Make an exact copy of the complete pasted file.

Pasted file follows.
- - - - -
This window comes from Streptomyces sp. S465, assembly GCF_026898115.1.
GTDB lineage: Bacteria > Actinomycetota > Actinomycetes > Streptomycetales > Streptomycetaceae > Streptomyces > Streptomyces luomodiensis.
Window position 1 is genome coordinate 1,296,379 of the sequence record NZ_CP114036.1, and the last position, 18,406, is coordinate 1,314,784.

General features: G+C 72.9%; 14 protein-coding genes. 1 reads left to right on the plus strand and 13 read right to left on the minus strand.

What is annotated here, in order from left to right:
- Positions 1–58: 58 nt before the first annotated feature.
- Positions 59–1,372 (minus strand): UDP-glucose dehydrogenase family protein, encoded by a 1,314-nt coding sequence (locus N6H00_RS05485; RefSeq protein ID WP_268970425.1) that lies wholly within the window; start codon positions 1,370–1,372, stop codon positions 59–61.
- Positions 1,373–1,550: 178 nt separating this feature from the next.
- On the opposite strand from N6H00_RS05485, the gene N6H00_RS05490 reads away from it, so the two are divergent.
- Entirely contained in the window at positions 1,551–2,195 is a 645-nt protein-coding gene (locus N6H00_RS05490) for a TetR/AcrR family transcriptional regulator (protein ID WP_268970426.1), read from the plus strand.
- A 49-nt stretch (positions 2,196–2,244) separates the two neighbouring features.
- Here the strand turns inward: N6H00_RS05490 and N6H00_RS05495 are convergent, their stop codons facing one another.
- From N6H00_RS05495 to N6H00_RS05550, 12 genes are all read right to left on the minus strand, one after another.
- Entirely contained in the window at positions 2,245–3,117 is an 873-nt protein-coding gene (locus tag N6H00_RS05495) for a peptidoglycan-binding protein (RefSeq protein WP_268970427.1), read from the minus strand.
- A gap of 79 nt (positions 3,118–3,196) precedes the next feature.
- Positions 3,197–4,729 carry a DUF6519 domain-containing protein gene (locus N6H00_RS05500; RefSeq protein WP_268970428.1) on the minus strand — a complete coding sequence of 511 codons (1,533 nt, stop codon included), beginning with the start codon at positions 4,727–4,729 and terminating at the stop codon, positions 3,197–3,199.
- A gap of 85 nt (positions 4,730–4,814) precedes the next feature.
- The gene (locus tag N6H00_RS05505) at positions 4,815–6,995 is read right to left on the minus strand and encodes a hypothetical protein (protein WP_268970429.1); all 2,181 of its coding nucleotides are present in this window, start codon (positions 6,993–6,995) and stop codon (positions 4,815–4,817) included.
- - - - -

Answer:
This window comes from Streptomyces sp. S465, assembly GCF_026898115.1.
GTDB lineage: Bacteria > Actinomycetota > Actinomycetes > Streptomycetales > Streptomycetaceae > Streptomyces > Streptomyces luomodiensis.
Window position 1 is genome coordinate 1,296,379 of the sequence record NZ_CP114036.1, and the last position, 18,406, is coordinate 1,314,784.

General features: G+C 72.9%; 14 protein-coding genes. 1 reads left to right on the plus strand and 13 read right to left on the minus strand.

What is annotated here, in order from left to right:
- Positions 1–58: 58 nt before the first annotated feature.
- Positions 59–1,372 (minus strand): UDP-glucose dehydrogenase family protein, encoded by a 1,314-nt coding sequence (locus N6H00_RS05485; RefSeq protein ID WP_268970425.1) that lies wholly within the window; start codon positions 1,370–1,372, stop codon positions 59–61.
- Positions 1,373–1,550: 178 nt separating this feature from the next.
- On the opposite strand from N6H00_RS05485, the gene N6H00_RS05490 reads away from it, so the two are divergent.
- Entirely contained in the window at positions 1,551–2,195 is a 645-nt protein-coding gene (locus N6H00_RS05490) for a TetR/AcrR family transcriptional regulator (protein ID WP_268970426.1), read from the plus strand.
- A 49-nt stretch (positions 2,196–2,244) separates the two neighbouring features.
- Here the strand turns inward: N6H00_RS05490 and N6H00_RS05495 are convergent, their stop codons facing one another.
- From N6H00_RS05495 to N6H00_RS05550, 12 genes are all read right to left on the minus strand, one after another.
- Entirely contained in the window at positions 2,245–3,117 is an 873-nt protein-coding gene (locus tag N6H00_RS05495) for a peptidoglycan-binding protein (RefSeq protein WP_268970427.1), read from the minus strand.
- A gap of 79 nt (positions 3,118–3,196) precedes the next feature.
- Positions 3,197–4,729 carry a DUF6519 domain-containing protein gene (locus N6H00_RS05500; RefSeq protein WP_268970428.1) on the minus strand — a complete coding sequence of 511 codons (1,533 nt, stop codon included), beginning with the start codon at positions 4,727–4,729 and terminating at the stop codon, positions 3,197–3,199.
- A gap of 85 nt (positions 4,730–4,814) precedes the next feature.
- The gene (locus tag N6H00_RS05505) at positions 4,815–6,995 is read right to left on the minus strand and encodes a hypothetical protein (protein WP_268970429.1); all 2,181 of its coding nucleotides are present in this window, start codon (positions 6,993–6,995) and stop codon (positions 4,815–4,817) included.